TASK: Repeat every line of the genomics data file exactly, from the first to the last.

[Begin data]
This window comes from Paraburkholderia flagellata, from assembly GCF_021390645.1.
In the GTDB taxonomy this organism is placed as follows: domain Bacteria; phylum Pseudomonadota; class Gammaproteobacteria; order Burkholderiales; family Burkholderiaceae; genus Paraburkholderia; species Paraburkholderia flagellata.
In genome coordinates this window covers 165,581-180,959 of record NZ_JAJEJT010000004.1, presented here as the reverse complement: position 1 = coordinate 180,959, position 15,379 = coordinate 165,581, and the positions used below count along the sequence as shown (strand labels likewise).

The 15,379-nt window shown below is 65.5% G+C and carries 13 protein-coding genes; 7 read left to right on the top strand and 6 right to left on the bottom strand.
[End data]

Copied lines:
This window comes from Paraburkholderia flagellata, from assembly GCF_021390645.1.
In the GTDB taxonomy this organism is placed as follows: domain Bacteria; phylum Pseudomonadota; class Gammaproteobacteria; order Burkholderiales; family Burkholderiaceae; genus Paraburkholderia; species Paraburkholderia flagellata.
In genome coordinates this window covers 165,581-180,959 of record NZ_JAJEJT010000004.1, presented here as the reverse complement: position 1 = coordinate 180,959, position 15,379 = coordinate 165,581, and the positions used below count along the sequence as shown (strand labels likewise).

The 15,379-nt window shown below is 65.5% G+C and carries 13 protein-coding genes; 7 read left to right on the top strand and 6 right to left on the bottom strand.